It is one of fate’s curious tricks that as Benjamin Robert Haydon’s reputation as a historical painter has diminished since his lifetime, the estimation of his writings has risen correspondingly. In the first quarter of the nineteenth century, the years principally covered by the AUTOBIOGRAPHY, Haydon’s friends gave encouragement and much-needed financial assistance to his efforts to bring England to an appreciation of the ideals of High Art, which to Haydon meant historical painting on an epic, Raphaelesque scale. His excursions with the pen, however, were inconveniently likely to bring enmity and spite on the impetuous head of the young painter; and it was earnestly wished by his friends that he would wield the brush instead of the pen.
Now, a century after his death, Haydon’s merit as an artist is dubious. There are suggestions that he be redeemed somewhat from the obscurity and neglect he has fallen into, but these are by no means strong enough for him to be considered a central figure in the history of painting. But his intimacy with prominent social and literary figures of the English Romantic period, his spirited style of writing, and his faithful recording of his activities, thoughts, and impressions of people, make his autobiography and journals a rich source of information for anyone interested in the background of English life in the early nineteenth century.
The AUTOBIOGRAPHY covers the period from his birth in 1786 to 1820. Haydon began writing it, working from recollection and from the journals he kept throughout his life, in 1842. His suicide at the age of sixty cut short the writing, but the rest of his life can be traced in the twenty-six bulky volumes of his journals. Had we only the AUTOBIOGRAPHY, however, we would still obtain an accurate portrait of the man. Even in his youth the impassioned qualities of his character glow through the pages: pride, hotheadedness, tenacity to a principle, incompetence in his financial affairs, stanch patriotism, devotion to the ideals of art, and indomitable optimism.
Haydon’s early determination to devote himself to art met with equally early and long-continued opposition from his family. His parents expected him to take over their prosperous bookseller’s shop in Plymouth, but by the age of sixteen the boy hated everything connected with the business and was already set upon becoming a great painter. He relates in his memoirs the family crises that occurred as a result. At last his ambitions were taken seriously, however, and his father, sending him off to London to study art, agreed to support him as long as possible.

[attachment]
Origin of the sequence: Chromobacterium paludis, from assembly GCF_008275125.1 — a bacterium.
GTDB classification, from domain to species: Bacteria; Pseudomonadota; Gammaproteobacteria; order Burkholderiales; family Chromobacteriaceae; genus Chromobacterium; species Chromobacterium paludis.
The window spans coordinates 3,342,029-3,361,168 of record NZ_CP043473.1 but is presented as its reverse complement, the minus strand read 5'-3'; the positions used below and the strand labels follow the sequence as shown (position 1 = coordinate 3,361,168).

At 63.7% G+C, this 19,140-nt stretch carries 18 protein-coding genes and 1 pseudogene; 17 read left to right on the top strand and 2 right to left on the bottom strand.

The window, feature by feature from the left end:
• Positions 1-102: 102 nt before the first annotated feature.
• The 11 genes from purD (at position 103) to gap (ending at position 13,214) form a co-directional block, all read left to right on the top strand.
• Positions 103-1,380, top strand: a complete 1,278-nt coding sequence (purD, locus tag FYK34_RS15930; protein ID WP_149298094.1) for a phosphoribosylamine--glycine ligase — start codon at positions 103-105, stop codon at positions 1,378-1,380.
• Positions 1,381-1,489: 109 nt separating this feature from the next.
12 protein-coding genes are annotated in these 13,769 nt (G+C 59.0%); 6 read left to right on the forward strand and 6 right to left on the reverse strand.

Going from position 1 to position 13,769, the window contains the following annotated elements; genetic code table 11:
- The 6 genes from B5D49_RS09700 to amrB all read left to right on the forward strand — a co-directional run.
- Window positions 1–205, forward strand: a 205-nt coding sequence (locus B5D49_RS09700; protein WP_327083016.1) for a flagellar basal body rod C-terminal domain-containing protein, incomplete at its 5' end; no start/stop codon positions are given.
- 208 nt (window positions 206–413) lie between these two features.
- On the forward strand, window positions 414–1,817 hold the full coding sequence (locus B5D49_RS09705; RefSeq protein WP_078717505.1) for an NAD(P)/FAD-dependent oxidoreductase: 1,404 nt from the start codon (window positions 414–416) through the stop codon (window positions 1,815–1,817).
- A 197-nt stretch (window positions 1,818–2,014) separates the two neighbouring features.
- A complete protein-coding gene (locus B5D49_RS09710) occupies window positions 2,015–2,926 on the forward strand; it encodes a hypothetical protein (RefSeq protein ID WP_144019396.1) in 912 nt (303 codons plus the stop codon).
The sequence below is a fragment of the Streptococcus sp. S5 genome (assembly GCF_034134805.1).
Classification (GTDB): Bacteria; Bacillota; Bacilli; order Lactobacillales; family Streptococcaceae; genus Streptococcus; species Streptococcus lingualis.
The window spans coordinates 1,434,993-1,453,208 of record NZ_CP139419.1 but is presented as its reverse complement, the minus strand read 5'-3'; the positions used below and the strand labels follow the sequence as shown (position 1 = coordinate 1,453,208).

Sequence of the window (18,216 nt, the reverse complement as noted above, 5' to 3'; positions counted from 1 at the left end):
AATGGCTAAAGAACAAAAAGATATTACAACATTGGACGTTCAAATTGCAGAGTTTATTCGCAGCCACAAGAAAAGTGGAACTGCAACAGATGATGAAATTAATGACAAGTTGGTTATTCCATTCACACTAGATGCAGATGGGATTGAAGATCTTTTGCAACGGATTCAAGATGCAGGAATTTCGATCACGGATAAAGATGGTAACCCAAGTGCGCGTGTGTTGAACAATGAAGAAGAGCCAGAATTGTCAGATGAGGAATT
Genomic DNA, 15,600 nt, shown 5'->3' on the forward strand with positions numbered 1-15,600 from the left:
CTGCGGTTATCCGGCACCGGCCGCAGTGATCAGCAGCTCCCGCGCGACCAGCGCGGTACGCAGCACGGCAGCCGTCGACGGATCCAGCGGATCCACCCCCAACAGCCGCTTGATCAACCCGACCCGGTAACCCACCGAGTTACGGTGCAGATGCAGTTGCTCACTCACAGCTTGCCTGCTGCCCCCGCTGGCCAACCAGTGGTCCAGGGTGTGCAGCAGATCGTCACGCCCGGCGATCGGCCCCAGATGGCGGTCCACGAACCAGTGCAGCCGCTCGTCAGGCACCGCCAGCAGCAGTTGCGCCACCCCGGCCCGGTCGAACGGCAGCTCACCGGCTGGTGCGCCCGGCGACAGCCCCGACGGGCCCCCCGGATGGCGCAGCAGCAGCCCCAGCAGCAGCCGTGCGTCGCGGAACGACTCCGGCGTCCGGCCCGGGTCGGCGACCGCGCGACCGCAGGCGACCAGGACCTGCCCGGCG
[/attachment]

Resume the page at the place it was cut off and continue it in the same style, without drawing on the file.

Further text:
The enthusiasm in Haydon’s account of his early adventures, even in a retrospect of almost forty years, attests to the nearly frenzied energy with which at the time he plunged into his new career. Chronically poor eyesight could not deter him, and even recurring periods of near-blindness only increased his industry when the danger to his eyes had passed. He studied anatomy; he became acquainted with the prominent painters of London (whose contradictory counsels confirmed him in his own ideas about art). With one of his fellow-students, David Wilkie, Haydon began in 1805 a friendship that influenced both men as mature artists.
The narrative of the AUTOBIOGRAPHY fairly bristles with enthusiasm as Haydon describes his early struggles for recognition and commissions. Excerpts from his journals are often introduced to trace the progress of a painting. Comments frequently appear wishing that he could do without sleep or food to finish the work more efficiently. His ambitions for greatness seem always to have been at fever-heat, and when his friends predicted that his second major painting, “The Assassination of Dentatus,” would change England’s entire conception of art, Haydon was filled with hope that it should be so.
Consequently, the cold reception of his painting by the Royal Academy seemed cruel and incomprehensible to him. The painters who formed the...
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